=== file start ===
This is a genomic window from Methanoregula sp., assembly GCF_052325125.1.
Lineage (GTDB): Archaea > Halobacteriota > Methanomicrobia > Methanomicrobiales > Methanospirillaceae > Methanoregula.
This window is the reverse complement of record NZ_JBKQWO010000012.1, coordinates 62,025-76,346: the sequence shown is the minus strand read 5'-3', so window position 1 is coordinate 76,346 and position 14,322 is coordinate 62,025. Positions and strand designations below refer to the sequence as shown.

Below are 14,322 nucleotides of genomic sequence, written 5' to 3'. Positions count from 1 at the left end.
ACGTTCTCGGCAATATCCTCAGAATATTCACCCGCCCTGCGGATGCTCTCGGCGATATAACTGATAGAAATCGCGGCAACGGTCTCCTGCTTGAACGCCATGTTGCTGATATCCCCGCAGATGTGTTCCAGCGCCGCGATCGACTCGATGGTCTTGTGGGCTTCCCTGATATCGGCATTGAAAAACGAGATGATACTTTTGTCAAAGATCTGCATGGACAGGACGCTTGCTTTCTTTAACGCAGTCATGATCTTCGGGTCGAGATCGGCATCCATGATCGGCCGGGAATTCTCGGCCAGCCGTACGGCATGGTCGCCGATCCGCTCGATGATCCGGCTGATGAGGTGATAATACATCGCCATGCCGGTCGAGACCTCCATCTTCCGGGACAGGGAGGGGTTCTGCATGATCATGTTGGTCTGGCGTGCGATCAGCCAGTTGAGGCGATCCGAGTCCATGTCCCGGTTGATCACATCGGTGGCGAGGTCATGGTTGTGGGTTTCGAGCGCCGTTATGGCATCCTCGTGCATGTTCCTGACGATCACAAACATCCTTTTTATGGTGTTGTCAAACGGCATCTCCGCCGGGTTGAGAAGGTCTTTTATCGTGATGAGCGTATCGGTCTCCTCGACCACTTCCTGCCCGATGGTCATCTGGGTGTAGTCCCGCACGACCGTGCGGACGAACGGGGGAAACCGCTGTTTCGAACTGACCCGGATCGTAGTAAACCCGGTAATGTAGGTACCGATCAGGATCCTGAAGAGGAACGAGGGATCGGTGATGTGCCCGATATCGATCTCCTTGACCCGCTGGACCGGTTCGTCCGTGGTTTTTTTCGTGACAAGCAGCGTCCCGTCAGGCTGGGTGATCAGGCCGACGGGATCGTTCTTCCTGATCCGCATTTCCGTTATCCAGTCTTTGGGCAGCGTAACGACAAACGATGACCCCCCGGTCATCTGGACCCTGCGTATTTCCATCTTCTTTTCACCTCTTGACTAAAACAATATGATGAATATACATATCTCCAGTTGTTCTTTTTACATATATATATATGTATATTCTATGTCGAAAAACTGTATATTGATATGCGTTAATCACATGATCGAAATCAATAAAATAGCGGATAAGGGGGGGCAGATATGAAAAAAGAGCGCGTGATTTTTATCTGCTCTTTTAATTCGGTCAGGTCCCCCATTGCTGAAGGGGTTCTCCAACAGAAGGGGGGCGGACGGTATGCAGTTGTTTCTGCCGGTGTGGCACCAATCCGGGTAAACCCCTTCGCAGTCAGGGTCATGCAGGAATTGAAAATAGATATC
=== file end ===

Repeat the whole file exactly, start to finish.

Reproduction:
This is a genomic window from Methanoregula sp., assembly GCF_052325125.1.
Lineage (GTDB): Archaea > Halobacteriota > Methanomicrobia > Methanomicrobiales > Methanospirillaceae > Methanoregula.
This window is the reverse complement of record NZ_JBKQWO010000012.1, coordinates 62,025-76,346: the sequence shown is the minus strand read 5'-3', so window position 1 is coordinate 76,346 and position 14,322 is coordinate 62,025. Positions and strand designations below refer to the sequence as shown.

Below are 14,322 nucleotides of genomic sequence, written 5' to 3'. Positions count from 1 at the left end.
ACGTTCTCGGCAATATCCTCAGAATATTCACCCGCCCTGCGGATGCTCTCGGCGATATAACTGATAGAAATCGCGGCAACGGTCTCCTGCTTGAACGCCATGTTGCTGATATCCCCGCAGATGTGTTCCAGCGCCGCGATCGACTCGATGGTCTTGTGGGCTTCCCTGATATCGGCATTGAAAAACGAGATGATACTTTTGTCAAAGATCTGCATGGACAGGACGCTTGCTTTCTTTAACGCAGTCATGATCTTCGGGTCGAGATCGGCATCCATGATCGGCCGGGAATTCTCGGCCAGCCGTACGGCATGGTCGCCGATCCGCTCGATGATCCGGCTGATGAGGTGATAATACATCGCCATGCCGGTCGAGACCTCCATCTTCCGGGACAGGGAGGGGTTCTGCATGATCATGTTGGTCTGGCGTGCGATCAGCCAGTTGAGGCGATCCGAGTCCATGTCCCGGTTGATCACATCGGTGGCGAGGTCATGGTTGTGGGTTTCGAGCGCCGTTATGGCATCCTCGTGCATGTTCCTGACGATCACAAACATCCTTTTTATGGTGTTGTCAAACGGCATCTCCGCCGGGTTGAGAAGGTCTTTTATCGTGATGAGCGTATCGGTCTCCTCGACCACTTCCTGCCCGATGGTCATCTGGGTGTAGTCCCGCACGACCGTGCGGACGAACGGGGGAAACCGCTGTTTCGAACTGACCCGGATCGTAGTAAACCCGGTAATGTAGGTACCGATCAGGATCCTGAAGAGGAACGAGGGATCGGTGATGTGCCCGATATCGATCTCCTTGACCCGCTGGACCGGTTCGTCCGTGGTTTTTTTCGTGACAAGCAGCGTCCCGTCAGGCTGGGTGATCAGGCCGACGGGATCGTTCTTCCTGATCCGCATTTCCGTTATCCAGTCTTTGGGCAGCGTAACGACAAACGATGACCCCCCGGTCATCTGGACCCTGCGTATTTCCATCTTCTTTTCACCTCTTGACTAAAACAATATGATGAATATACATATCTCCAGTTGTTCTTTTTACATATATATATATGTATATTCTATGTCGAAAAACTGTATATTGATATGCGTTAATCACATGATCGAAATCAATAAAATAGCGGATAAGGGGGGGCAGATATGAAAAAAGAGCGCGTGATTTTTATCTGCTCTTTTAATTCGGTCAGGTCCCCCATTGCTGAAGGGGTTCTCCAACAGAAGGGGGGCGGACGGTATGCAGTTGTTTCTGCCGGTGTGGCACCAATCCGGGTAAACCCCTTCGCAGTCAGGGTCATGCAGGAATTGAAAATAGATATC